Fighting for Stability

A TunisAir airbus waits on the tarmac of Mitiga airport in Tripoli.

The road back to stability in Libya will be arduous. Not only is the country facing a transitional process without the benefit of governmental institutions to ease the difficulty of managing the various responsibilities of a state, but must also face the added task of demobilizing an entire population often suspicious of the interests of those vying for power.

Illustrative of the disorder that continues to reign in Tripoli, just this weekend TunisAir, the Tunisian national airline, was forced to suspend flights to Tripoli after 300 armed men swarmed the runway and stopped a plane from taking off. The TunisAir flight was carrying 47 wounded Libyans to be treated in Tunisia. The fighters, from a nearby suburb of Souq, stopped the plane as a means of pressuring the government to investigate a recent attack on fellow fighters by pro-Qaddafi groups.

Other complaints regarding the security situation in the country demonstrate that the presence of weapons is dangerous even when political rivalries are not at stake. Numerous complaints have been made about young men who carry weapons on the streets of the capital and fire into their air for fun, often killing people.

Libya’s religious leaders however have made an attempt to function as mediators in this chaotic environment. On Monday they urged the authorities to disarm former rebels and form a national army that backed the transitional government’s struggle to exert control over the remaining pro-Qaddafi forces.

Some 250 imams released a statement during as part of the country’s first conference organized by the Ministry of Islamic affairs advising that the transitional government “speed up the process of establishing a national army and the collection of arms”.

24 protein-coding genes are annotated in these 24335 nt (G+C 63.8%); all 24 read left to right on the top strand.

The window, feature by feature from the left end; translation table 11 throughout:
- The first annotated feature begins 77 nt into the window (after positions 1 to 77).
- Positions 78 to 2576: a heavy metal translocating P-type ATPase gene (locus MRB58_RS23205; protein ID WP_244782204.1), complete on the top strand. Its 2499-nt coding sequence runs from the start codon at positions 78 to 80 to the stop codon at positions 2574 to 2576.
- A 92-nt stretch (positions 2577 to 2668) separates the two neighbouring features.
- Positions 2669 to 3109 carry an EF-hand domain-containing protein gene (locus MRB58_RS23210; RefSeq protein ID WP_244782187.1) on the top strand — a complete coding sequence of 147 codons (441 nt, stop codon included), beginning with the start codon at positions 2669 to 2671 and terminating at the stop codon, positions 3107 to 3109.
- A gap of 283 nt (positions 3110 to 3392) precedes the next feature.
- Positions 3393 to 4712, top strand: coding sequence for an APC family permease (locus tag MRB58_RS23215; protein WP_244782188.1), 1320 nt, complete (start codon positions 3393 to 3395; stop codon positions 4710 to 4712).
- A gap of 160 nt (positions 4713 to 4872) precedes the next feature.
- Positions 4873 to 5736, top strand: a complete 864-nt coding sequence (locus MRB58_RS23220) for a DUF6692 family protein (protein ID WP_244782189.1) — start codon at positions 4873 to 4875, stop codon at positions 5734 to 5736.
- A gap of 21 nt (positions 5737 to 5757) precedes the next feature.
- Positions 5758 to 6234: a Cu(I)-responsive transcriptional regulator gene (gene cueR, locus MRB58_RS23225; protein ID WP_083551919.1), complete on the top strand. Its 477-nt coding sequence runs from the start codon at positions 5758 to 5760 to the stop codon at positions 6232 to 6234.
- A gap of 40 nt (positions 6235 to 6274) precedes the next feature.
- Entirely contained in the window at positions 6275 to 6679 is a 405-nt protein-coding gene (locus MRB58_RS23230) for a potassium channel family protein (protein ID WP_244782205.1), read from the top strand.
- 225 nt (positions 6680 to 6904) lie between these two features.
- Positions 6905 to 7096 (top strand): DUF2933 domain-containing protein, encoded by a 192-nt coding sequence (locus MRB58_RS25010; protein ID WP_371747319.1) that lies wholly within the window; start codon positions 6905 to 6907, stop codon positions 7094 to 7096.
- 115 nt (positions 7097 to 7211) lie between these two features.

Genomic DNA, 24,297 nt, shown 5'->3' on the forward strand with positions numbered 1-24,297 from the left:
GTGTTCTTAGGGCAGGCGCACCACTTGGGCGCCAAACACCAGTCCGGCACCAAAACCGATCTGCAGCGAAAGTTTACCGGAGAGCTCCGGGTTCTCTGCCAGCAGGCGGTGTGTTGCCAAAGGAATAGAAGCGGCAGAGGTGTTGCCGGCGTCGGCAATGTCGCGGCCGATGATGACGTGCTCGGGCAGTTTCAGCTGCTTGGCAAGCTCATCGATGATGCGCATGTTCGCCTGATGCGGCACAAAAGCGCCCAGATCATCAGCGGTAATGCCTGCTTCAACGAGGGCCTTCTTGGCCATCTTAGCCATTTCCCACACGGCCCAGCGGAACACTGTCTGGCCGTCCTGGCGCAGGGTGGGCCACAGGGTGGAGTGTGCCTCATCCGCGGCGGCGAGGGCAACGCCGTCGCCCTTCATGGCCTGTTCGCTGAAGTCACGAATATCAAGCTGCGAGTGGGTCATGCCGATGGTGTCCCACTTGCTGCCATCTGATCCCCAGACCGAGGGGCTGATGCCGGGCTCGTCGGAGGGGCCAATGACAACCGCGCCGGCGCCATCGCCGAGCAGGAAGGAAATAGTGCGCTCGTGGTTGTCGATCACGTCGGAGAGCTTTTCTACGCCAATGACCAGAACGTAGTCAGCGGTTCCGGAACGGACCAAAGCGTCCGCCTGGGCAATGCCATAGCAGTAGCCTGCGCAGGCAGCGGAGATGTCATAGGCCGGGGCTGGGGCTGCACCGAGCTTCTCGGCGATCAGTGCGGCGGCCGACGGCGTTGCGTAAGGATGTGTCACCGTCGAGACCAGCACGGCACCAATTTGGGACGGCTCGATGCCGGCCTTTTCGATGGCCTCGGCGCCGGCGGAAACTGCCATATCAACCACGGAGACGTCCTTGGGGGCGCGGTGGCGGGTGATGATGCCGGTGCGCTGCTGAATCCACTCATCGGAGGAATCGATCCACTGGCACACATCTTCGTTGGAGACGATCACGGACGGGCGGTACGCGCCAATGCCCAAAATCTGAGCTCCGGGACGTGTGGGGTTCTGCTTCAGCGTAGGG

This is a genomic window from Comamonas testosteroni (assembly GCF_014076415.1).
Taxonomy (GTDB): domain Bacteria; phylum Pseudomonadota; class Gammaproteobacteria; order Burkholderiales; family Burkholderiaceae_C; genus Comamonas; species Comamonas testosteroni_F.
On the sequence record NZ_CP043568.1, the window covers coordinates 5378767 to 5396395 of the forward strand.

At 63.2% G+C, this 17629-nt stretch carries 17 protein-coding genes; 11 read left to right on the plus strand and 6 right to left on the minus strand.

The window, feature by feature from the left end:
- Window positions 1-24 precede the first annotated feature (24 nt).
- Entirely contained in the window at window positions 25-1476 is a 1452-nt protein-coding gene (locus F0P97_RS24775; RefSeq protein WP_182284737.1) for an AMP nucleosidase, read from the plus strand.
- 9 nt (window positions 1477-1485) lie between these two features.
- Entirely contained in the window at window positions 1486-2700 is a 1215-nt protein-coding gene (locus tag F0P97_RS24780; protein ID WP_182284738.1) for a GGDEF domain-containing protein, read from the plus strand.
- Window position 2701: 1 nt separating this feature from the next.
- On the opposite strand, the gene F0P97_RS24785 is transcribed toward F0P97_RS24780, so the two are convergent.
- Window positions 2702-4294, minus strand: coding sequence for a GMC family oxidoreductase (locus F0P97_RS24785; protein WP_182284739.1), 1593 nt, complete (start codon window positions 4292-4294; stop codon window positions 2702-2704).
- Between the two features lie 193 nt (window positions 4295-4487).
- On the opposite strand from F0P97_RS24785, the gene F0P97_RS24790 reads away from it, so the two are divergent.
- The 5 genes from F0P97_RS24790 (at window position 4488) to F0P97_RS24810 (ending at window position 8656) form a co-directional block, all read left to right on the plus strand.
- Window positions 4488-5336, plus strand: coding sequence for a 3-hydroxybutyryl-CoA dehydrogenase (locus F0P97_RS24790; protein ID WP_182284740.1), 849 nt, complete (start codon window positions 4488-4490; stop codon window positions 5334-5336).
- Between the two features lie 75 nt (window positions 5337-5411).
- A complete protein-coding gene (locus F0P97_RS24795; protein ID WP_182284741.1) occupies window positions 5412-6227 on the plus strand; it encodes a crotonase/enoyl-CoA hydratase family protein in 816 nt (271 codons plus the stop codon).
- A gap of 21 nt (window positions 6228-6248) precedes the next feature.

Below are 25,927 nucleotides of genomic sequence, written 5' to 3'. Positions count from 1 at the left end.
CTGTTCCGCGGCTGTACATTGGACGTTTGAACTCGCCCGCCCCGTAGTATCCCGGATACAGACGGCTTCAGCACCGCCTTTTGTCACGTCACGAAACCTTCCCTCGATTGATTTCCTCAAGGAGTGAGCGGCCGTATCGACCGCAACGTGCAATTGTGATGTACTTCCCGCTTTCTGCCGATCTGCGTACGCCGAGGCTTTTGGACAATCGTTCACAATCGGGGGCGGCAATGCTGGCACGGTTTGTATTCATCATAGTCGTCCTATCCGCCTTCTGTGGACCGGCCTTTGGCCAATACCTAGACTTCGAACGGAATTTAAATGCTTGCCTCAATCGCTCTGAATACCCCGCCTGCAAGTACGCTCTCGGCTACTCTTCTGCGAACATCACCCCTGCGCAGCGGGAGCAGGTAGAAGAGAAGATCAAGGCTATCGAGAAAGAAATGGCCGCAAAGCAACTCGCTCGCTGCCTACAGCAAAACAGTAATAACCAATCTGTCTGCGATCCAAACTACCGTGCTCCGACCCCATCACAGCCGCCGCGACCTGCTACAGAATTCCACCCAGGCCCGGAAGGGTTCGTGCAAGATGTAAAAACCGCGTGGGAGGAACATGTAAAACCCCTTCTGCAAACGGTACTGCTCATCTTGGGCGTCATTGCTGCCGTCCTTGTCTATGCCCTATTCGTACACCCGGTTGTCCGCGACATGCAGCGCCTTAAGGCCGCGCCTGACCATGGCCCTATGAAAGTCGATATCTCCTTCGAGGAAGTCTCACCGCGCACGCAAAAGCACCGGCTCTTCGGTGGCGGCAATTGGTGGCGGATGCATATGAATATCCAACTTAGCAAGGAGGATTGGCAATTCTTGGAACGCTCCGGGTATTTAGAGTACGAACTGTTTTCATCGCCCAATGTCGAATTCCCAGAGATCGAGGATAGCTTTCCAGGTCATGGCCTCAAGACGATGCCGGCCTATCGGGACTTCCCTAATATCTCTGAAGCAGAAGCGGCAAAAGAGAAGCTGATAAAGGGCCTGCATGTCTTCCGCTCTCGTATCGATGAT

Though their intentions are certainly in the right place, given the potential dangers that the prevalence of arms may have on the country’s future stability, their advice is much more difficult to implement than they might imagine. Indeed the National Transitional Council has taken important steps in developing a credible army and encouraging those not interested in joining its ranks to lay down their weapons.

Many rebels however have refused to surrender their weapons, at least until, they argue, the political future of Libya (and implicitly, their place in it) is guaranteed.

Making matters more complicated, Libya’s new army has not proved easy to organize either. According to a recent article in the New York Times, “the soldiers do not yet march in step or even keep their formations straight. Some answer their cellphones when they should be taking orders. Some smoke in the middle of excercises. Others push and shove as personal disputes break out over one thing or another.”

Their behavior is not entirely surprising. After all, the new army is mainly comprised of the rebels that were called rag-tag for a reason when they formed earlier this year. They have never been especially well known for taking orders, for organization, or even for knowing how to use the weapons they have. Libya has never had a truly professional army either, which complicates matters further.

Nevertheless, Libya has lacks alternative options. It will have to rely on its those who gave the country freedom to accept the dangers and responsibilities that come with the change the country is undergoing, only then will Libya’s political future have hope.